T-shaped knowledge is hokum
You’ve almost certainly come across job adverts that say they look for ‘t-shaped people’.
This is not some weird obsession with people with very broad shoulders. What they mean is they want to hire people who have a broad general knowledge, but are specialised in one or more narrow areas.
The unspoken implication is that if you have a team of t-shaped people with varying deep specialisms, you end up with pretty good coverage of the whole knowledge space required by your team, plus some flexibility in how you work:
This is, frankly, hokum.
Firstly, the unstated assumption is that if you have a deep knowledge of something, and work comes up in that area, that you will be able to just work on autopilot, and you’ll produce amazing work. This isn’t true.
Instead, even when working in an area we are extremely comfortable with, we’re very likely to dip into reference and learning materials to clarify specific use cases. The knowledge provides a nearby base from where to learn new things.
Secondly, the t-shaped visualisation doesn’t represent reality. Knowledge and skills are very much less knowable than we think.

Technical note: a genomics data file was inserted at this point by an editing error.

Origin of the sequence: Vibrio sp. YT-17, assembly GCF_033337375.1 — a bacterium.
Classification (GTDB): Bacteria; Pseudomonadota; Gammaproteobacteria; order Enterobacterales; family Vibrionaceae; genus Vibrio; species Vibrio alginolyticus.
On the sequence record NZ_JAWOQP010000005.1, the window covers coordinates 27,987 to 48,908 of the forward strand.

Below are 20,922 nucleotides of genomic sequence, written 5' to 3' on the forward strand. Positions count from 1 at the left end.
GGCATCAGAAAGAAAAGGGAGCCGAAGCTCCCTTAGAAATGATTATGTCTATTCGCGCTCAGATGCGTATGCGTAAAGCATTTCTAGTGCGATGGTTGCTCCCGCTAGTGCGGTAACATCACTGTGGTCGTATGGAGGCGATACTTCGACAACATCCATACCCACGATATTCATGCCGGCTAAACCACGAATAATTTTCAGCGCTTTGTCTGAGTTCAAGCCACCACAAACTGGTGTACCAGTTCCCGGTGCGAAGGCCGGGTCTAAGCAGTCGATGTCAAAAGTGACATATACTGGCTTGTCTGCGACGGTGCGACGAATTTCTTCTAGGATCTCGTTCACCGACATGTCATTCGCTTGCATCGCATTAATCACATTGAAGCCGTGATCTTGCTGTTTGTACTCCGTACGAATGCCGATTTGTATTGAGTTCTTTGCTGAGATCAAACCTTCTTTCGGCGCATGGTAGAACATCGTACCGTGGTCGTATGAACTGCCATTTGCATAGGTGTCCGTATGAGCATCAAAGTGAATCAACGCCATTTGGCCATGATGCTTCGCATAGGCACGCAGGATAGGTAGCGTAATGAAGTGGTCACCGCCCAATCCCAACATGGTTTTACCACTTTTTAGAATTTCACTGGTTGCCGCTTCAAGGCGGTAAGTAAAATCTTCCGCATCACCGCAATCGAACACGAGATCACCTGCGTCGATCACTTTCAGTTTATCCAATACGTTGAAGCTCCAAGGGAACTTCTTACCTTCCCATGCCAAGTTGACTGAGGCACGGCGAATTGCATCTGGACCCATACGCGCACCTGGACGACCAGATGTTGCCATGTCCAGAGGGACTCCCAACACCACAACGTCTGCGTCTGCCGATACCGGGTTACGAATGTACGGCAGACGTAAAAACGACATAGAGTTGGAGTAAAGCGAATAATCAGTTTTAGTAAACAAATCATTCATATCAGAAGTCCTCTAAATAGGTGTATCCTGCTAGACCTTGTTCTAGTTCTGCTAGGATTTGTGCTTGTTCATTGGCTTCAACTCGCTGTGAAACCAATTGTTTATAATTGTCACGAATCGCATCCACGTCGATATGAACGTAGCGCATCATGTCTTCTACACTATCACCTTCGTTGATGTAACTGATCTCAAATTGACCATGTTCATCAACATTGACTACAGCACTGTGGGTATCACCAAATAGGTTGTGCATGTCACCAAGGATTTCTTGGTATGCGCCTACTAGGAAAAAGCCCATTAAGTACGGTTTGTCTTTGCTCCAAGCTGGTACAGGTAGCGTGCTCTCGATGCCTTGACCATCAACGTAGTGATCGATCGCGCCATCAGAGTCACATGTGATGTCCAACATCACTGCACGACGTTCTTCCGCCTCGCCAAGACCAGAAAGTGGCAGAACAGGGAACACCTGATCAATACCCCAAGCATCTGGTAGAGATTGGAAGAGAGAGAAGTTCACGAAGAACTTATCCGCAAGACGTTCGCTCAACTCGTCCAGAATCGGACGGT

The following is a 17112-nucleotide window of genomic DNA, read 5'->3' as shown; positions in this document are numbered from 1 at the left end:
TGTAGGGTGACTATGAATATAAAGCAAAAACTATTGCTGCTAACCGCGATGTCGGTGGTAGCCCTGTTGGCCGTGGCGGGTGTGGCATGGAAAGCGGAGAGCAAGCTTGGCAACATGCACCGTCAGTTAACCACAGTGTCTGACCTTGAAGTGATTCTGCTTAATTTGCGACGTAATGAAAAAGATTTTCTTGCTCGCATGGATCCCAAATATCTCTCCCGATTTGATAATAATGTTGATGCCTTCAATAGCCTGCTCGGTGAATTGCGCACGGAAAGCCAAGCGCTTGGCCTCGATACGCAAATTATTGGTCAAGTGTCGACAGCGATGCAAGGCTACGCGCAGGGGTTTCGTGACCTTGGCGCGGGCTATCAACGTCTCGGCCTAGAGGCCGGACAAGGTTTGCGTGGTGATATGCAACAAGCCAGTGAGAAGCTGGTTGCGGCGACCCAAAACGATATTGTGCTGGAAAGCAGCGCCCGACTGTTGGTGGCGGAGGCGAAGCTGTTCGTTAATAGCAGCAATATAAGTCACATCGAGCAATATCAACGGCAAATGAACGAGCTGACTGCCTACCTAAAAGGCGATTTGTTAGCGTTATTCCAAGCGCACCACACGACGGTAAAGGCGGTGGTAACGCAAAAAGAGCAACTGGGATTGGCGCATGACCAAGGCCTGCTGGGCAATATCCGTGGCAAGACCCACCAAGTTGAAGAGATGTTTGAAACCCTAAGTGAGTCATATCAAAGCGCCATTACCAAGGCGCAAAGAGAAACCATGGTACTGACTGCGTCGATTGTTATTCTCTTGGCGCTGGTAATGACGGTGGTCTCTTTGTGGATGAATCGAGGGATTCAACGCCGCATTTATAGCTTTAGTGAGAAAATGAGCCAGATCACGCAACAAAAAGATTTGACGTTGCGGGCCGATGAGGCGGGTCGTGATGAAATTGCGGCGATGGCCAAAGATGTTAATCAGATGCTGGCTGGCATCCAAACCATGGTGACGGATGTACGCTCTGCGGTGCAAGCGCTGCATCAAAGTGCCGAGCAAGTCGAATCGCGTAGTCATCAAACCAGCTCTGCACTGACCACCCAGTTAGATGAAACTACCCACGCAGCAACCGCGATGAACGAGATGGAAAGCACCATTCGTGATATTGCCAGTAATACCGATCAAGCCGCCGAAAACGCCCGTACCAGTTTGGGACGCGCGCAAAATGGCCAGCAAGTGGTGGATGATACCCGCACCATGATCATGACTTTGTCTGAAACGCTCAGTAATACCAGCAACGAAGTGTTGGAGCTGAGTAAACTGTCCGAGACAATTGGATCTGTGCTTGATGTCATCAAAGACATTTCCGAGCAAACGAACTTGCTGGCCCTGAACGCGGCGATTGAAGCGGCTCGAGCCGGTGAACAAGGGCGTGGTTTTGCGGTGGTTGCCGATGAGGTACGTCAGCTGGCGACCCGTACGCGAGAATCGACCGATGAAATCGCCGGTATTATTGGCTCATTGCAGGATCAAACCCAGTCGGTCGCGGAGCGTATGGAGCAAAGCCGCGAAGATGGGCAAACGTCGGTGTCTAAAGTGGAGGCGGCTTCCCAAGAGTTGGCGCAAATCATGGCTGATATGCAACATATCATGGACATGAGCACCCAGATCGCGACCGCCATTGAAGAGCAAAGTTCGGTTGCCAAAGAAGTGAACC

When we estimate the extent of our own knowledge and skills, we get it drastically wrong. W assess others’ skills very innaccurately too.
If we’re going to use a simplistic 2-dimensional view of someone’s skill set, it’s probably more like dripping paint, with more very narrow specialisms, and much less of an even general knowledge baseline.
Deep knowledge isn’t really like this, though. It’s esoteric, specific and grounded in highly individual experiences. Two front-end developers will have very different sets of knowledge and skills, and will apply them in different ways.
Array.reduce? Go fine enough and we’ll end up with a fractal rather than a simple diagram. This just isn’t useful as a representation.
When it comes to hiring and assessing the skills in your team, I’ve come to accept that looking for specific pre-existing knowledge just isn’t very useful.
I’ve seen teams with very little specific domain knowledge work together very effectively to learn what is required. They use collaborative approaches to amplify their learning and make connections across the gaps in their collective expertise. This is why they are more than the sum of their parts.
By the same token, I’ve seen disjointed teams of t-shaped ‘experts’ produce terrible work because they didn’t share their expertise and collaborate effectively to come to a balanced solution. Instead, the work was done in individual silos and preciously guarded from others.
If I were to hire a team today, I would look for signs of potential: mentoring, learning and collaboration skills. Yes, specific expertise is also useful, but only when these other characteristics are present too.
All the best,